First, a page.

Developing Better People, Better Footballers

Friday, July 08, 2011

By Peter Schwab
AFL Director of Coaching

The Barcelona Football Club is indisputably the best football team in the world at present. When they demolished Manchester United in this year’s Champions League Final with a passing game that not only mesmerised their opponents, it actually kept the ball out of their possession for large chunks of the match.

Afterwards Manchester United manager Sir Alex Ferguson acknowledged the sublime play of his opponents , but he also lamented how far the English system had fallen behind the Europeans, particularly Spain and France when it came to the amount of time that was spent on developing their youth.

Lionel Messi, arguably the best soccer player in the world at present, while being an Argentinean is a product of the Barcelona system. Messi arrived at Barcelona at the age of 13 with his family in tow. Believe it or not a significant reason he and his family had accepted Barcelona’s offer was because no club in Argentina would pay for the drugs Messi required to treat his growth deformity.

Incredible the story of messi is in an era across all sports where size and strength and the abilty to maximise those traits are so highly prized by talent scouts and coaches that someone like Messi was actually chosen in the first place.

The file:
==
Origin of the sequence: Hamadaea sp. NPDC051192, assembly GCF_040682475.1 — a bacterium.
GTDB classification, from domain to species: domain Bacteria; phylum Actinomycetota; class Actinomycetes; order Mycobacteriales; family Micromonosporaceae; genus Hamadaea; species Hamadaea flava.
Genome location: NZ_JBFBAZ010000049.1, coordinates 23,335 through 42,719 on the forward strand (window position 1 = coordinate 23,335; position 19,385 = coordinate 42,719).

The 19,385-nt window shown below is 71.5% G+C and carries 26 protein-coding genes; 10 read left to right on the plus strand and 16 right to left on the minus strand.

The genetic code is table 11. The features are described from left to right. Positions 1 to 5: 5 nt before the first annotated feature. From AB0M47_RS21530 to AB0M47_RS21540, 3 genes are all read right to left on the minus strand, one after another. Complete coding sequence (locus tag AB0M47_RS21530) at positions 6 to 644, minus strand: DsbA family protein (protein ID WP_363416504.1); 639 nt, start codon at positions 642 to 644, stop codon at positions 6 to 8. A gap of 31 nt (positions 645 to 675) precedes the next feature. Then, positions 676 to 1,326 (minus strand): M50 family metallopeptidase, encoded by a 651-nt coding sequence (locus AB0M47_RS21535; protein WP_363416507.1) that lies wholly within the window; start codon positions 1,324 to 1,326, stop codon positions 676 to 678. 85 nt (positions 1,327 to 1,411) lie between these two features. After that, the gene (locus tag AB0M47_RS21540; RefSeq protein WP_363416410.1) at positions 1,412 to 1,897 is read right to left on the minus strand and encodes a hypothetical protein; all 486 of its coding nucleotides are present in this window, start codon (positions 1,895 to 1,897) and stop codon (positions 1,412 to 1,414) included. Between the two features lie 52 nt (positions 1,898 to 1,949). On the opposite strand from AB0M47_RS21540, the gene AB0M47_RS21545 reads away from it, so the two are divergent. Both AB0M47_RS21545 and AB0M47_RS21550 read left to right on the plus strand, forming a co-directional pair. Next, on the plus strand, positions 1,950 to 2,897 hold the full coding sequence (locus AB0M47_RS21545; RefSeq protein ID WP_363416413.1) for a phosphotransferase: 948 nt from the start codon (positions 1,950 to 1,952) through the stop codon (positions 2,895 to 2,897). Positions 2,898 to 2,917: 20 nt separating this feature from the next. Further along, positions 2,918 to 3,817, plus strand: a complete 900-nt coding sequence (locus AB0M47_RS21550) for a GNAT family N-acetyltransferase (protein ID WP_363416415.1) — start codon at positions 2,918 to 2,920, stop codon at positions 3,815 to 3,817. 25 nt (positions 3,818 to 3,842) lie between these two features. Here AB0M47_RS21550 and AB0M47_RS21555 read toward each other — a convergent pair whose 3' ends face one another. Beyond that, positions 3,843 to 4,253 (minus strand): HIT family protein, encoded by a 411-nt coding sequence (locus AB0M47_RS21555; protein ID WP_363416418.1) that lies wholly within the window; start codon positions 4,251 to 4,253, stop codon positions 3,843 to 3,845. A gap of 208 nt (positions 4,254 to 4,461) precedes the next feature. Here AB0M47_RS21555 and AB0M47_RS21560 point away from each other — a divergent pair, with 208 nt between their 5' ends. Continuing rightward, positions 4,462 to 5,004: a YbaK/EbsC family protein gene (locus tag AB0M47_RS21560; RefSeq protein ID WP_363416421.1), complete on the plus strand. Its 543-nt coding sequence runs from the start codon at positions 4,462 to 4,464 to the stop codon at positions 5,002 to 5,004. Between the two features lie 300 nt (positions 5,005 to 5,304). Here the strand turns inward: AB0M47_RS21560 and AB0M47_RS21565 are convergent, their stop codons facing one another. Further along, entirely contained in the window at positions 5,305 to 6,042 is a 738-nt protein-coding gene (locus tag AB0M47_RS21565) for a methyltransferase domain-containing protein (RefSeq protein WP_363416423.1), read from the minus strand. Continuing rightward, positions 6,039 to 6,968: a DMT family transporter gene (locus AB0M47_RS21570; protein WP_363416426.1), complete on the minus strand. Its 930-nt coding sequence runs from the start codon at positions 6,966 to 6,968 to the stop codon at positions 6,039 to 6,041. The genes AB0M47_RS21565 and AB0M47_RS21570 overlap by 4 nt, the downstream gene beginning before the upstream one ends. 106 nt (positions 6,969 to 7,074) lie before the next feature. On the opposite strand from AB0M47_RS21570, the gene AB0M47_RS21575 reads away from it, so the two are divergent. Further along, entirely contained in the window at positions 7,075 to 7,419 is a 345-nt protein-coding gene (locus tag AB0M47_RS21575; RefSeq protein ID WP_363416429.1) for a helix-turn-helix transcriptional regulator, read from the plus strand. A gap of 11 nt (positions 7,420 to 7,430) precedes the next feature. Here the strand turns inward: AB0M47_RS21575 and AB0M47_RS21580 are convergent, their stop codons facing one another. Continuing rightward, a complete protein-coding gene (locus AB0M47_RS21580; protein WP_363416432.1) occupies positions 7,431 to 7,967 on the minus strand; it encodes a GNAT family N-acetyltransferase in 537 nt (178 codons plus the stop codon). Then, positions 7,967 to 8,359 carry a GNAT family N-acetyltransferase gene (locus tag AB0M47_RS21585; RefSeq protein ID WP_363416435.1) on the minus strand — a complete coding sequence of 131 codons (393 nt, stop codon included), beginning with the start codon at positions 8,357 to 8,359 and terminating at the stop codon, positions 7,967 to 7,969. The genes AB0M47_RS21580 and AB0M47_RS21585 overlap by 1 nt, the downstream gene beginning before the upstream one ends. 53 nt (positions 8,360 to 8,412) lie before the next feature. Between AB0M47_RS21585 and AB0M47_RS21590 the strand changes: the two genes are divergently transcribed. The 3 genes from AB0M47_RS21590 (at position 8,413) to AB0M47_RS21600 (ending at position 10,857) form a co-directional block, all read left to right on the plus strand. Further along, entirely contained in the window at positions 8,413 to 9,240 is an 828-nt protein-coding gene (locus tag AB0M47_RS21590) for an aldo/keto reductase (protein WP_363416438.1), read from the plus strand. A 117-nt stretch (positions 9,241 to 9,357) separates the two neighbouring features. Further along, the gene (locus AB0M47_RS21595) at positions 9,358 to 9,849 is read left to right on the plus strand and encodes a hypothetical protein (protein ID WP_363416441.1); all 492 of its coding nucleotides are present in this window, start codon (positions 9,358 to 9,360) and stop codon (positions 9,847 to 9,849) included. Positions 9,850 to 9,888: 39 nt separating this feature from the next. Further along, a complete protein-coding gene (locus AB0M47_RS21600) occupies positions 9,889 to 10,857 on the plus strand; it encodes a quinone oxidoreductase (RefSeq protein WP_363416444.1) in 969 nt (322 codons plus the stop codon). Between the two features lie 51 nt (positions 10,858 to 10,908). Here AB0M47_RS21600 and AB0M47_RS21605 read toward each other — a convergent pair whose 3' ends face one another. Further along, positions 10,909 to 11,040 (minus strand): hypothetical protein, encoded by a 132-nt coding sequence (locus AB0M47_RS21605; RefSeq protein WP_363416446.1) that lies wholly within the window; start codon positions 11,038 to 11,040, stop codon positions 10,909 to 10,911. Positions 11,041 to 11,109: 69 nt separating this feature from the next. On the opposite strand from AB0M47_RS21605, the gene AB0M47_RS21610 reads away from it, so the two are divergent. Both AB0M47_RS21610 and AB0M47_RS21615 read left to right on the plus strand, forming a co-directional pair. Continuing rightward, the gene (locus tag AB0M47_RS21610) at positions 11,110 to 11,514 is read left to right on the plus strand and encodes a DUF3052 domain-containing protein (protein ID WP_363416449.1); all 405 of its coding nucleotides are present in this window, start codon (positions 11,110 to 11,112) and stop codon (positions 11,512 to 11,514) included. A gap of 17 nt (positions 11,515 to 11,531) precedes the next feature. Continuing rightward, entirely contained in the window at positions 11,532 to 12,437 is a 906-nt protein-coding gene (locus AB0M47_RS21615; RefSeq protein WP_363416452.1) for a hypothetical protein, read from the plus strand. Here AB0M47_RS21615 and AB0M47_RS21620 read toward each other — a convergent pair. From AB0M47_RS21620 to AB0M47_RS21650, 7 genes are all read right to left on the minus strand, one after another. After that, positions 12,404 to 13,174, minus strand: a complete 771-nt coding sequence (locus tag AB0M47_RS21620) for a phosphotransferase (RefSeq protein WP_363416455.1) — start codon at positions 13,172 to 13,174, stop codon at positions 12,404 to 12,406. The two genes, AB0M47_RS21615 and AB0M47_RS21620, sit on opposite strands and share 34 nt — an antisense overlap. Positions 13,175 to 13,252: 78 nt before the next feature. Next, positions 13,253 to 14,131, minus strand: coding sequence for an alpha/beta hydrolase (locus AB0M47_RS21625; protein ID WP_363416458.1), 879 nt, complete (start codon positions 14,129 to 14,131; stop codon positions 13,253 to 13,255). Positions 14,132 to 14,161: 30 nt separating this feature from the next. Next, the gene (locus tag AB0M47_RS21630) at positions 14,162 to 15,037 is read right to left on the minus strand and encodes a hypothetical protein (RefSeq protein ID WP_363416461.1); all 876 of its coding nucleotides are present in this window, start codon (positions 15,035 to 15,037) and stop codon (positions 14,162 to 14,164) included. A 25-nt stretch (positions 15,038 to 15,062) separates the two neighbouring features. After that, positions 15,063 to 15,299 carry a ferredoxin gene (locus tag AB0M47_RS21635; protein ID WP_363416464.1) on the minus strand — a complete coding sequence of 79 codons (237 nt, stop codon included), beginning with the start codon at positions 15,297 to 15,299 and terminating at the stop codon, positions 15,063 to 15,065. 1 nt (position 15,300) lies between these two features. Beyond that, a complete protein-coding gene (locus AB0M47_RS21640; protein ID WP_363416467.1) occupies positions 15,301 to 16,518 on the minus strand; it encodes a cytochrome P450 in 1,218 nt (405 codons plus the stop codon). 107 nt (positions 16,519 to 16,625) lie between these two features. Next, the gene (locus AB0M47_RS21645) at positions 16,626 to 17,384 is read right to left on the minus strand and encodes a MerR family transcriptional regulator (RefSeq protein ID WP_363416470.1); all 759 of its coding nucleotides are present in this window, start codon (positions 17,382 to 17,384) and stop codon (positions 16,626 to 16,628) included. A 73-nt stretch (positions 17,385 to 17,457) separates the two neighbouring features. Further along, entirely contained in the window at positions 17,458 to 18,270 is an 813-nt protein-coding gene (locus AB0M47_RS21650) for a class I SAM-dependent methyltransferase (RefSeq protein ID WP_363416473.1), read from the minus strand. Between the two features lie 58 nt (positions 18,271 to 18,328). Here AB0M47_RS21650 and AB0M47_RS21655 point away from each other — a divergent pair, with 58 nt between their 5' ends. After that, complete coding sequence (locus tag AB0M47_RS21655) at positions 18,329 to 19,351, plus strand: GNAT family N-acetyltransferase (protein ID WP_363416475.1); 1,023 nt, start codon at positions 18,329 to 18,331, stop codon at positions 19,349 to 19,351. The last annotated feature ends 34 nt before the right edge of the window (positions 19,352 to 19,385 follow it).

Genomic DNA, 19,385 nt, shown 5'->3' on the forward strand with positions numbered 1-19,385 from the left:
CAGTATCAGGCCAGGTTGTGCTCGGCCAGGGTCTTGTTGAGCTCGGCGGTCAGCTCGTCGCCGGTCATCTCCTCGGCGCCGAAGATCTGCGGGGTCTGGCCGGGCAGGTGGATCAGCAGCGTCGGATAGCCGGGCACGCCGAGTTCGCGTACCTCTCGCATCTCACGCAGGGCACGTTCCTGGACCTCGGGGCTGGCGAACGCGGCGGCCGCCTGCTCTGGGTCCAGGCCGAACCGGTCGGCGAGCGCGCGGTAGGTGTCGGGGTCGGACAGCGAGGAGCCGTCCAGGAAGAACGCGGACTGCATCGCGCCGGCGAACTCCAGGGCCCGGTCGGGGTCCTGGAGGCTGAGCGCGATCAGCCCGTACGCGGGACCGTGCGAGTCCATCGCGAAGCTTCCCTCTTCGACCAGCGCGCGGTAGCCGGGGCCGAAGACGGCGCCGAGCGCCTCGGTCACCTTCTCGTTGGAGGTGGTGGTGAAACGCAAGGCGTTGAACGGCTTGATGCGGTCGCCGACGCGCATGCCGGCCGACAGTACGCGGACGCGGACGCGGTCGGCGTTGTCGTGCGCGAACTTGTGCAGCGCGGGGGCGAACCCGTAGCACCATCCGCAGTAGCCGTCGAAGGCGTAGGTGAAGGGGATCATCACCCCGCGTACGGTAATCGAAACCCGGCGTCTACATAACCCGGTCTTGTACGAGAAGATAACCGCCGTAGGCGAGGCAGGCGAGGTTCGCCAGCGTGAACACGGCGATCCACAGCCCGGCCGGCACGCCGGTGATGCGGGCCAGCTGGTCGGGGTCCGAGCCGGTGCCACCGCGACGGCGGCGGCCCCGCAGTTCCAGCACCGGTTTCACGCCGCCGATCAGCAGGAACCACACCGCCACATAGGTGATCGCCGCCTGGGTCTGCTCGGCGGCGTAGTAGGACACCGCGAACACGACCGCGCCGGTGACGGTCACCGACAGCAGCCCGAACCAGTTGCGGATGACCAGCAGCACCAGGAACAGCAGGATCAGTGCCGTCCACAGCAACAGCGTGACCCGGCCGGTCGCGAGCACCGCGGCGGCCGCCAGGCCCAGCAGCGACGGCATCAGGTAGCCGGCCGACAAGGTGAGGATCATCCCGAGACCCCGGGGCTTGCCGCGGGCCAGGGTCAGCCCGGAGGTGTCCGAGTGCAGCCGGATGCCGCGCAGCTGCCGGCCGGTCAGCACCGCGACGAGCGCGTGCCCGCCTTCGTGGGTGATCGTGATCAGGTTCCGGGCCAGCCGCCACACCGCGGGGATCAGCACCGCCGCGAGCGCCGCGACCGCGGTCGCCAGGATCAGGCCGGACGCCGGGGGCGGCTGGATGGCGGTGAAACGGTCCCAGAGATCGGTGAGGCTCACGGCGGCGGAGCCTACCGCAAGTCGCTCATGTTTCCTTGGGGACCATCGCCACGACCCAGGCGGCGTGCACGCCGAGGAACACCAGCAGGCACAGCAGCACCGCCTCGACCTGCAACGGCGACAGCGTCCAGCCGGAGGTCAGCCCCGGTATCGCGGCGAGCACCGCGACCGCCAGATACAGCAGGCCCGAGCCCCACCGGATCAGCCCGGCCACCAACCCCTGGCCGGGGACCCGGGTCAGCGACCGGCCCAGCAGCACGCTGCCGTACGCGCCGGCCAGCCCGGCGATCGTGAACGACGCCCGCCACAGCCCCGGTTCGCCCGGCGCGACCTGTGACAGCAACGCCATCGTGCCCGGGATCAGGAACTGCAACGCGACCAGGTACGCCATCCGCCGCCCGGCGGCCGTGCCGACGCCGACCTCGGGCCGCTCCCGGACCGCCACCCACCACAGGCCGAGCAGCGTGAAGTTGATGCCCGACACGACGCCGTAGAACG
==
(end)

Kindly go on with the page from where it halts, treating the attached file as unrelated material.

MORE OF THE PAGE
But what Barcelona make clear is that Talent is the most prized asset a sportsman can possess. As their Senior Youth Coordinator Albert Capellas says, “Most important is that the player has talent and that they can play with the ball.”

In light of our NAB AFL Under 18 Championships recently being completed in Melbourne and the Under 16’s being staged in Sydney from July 9 -16, it is worth reflecting on the importance of identifying and developing the best young footballers in the country.

One thing though is clear when comparing young AFL players and young soccer players in Academies such as Barcelona is the huge discrepancy in the hours of practice. In Barcelona’s Academy a 14 year old will have an intensive 6 hours of training per week and play a match.

While our Academy model does not have that sort of contact with a 14 year old the method of identifying talent at an early age is still strong through our community under age championships.

The National Academy selects players from the Under 16 Championships and our State Academies are certainly heavily involved with the development of young talent through the Under 16 and Under 18 National Championships.

In addition the overriding philosophy of the Academy model is, “Developing Better People, Better Footballers.”

In Barcelona they have three objectives for any of their teams and their players:

Firstly they must try and win by playing in a sporting manner, committing fewer fouls. Then they must try and win by playing more creatively than their opponents with attacking football and finally they need to win on the scoreboard, but only with the first two objectives being fulfilled.

Personally I think that these 3 objectives are as good as an approach to playing that I have read.

May those objectives be evident throughout our National Championships, even if by playing that way it does not necessarily reflect the way in which AFL football is currently played.

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